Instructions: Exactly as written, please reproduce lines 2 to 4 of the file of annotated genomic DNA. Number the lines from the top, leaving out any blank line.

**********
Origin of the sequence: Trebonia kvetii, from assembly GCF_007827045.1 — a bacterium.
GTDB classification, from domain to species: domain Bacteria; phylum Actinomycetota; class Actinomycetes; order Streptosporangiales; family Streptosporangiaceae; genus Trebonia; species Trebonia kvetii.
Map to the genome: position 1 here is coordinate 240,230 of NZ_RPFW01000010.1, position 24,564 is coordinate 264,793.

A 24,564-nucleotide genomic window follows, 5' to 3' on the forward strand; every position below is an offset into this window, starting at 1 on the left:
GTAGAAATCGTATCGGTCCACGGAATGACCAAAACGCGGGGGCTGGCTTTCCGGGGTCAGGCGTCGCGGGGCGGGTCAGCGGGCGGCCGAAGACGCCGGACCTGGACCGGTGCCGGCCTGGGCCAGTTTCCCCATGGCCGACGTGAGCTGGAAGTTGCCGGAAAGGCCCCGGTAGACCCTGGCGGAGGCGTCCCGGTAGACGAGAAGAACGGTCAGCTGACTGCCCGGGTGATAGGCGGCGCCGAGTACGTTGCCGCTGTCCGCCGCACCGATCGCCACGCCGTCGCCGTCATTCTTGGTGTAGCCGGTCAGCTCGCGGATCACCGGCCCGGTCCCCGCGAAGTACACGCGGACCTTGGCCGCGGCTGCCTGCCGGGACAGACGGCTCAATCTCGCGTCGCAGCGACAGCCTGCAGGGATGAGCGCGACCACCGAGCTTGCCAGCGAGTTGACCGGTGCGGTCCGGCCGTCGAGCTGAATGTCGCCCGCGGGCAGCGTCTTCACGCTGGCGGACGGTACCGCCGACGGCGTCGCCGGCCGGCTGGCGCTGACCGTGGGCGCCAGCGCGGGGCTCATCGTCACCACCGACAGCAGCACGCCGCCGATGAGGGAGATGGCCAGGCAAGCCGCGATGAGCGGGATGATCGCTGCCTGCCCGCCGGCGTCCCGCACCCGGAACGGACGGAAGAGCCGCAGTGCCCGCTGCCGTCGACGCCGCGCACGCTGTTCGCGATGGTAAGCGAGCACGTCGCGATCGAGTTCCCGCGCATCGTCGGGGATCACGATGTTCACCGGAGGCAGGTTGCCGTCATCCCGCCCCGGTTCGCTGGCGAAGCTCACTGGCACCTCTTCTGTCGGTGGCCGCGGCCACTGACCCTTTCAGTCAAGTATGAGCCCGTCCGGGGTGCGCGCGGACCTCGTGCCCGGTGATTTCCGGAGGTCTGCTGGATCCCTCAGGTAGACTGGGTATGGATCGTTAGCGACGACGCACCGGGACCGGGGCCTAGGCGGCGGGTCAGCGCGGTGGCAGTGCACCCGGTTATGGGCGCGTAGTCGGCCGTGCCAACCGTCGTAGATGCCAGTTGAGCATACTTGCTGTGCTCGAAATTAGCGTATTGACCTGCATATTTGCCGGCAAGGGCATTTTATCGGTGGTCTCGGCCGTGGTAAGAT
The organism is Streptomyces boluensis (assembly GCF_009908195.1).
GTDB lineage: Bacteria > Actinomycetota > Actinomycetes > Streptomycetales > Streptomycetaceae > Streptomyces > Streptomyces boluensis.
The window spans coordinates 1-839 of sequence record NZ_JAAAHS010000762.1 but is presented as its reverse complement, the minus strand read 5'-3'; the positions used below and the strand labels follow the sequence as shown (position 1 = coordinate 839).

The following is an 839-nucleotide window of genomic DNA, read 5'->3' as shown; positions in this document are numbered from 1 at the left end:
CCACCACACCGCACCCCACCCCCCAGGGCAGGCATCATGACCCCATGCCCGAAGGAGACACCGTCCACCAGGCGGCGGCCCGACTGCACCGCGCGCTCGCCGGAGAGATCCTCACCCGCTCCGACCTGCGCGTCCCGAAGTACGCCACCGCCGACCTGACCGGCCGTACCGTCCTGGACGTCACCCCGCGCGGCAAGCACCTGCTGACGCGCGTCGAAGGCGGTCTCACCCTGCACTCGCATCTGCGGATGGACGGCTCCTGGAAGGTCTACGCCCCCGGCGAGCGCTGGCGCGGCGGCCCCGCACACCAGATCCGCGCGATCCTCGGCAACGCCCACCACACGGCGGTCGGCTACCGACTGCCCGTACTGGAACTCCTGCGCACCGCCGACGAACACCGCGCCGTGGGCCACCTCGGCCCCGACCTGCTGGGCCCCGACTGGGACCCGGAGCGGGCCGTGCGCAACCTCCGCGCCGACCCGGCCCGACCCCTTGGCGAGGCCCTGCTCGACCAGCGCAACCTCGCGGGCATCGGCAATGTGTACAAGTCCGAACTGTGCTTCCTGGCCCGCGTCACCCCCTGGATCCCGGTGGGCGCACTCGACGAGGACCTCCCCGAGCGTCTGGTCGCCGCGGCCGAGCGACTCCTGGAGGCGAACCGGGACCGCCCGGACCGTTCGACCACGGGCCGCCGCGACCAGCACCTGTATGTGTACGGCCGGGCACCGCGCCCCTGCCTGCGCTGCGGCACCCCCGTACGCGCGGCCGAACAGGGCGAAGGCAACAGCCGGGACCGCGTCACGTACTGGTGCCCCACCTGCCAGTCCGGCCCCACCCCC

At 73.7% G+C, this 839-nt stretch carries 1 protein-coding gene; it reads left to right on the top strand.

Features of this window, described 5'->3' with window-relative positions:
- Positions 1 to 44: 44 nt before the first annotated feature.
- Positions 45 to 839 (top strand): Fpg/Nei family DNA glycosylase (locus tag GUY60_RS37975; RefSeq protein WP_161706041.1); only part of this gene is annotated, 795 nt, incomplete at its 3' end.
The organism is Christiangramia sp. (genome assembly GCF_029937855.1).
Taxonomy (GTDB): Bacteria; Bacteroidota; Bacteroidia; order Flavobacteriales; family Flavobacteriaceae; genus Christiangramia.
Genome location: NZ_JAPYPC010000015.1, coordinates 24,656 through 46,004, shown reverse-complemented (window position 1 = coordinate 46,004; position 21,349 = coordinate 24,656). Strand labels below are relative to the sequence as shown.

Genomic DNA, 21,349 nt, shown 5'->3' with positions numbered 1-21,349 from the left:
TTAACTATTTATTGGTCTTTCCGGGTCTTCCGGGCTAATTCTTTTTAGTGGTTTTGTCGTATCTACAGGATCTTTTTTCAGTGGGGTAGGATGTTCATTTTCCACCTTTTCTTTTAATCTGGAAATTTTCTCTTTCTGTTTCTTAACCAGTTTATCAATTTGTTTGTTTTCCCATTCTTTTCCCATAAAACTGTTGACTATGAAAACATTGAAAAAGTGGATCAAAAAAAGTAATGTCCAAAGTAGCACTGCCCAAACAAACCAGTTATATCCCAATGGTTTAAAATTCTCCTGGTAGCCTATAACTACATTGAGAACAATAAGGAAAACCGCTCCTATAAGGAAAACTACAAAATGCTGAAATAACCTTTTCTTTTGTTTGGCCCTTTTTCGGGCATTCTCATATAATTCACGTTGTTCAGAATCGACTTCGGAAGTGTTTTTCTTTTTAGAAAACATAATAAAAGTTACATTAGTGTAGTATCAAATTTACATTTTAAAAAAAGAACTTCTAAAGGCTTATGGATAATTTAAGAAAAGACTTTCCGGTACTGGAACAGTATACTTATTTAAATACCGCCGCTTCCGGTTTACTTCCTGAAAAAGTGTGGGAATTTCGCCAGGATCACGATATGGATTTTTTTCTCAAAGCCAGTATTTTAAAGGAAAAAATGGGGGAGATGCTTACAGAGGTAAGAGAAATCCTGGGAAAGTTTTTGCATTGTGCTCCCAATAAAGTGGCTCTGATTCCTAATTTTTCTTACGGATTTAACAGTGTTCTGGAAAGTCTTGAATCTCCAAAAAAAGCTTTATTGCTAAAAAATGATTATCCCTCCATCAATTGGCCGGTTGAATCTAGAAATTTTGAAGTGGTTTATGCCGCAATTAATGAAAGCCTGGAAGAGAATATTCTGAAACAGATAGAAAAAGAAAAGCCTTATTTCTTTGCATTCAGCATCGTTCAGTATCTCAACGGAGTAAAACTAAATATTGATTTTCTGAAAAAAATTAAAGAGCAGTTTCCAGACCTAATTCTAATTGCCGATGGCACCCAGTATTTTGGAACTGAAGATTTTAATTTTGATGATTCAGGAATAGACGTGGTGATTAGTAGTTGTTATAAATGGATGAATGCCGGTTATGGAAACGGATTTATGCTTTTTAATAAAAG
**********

GTDB classification, from domain to species: domain Bacteria; phylum Actinomycetota; class Actinomycetes; order Streptosporangiales; family Streptosporangiaceae; genus Trebonia; species Trebonia kvetii.
Map to the genome: position 1 here is coordinate 240,230 of NZ_RPFW01000010.1, position 24,564 is coordinate 264,793.

A 24,564-nucleotide genomic window follows, 5' to 3' on the forward strand; every position below is an offset into this window, starting at 1 on the left: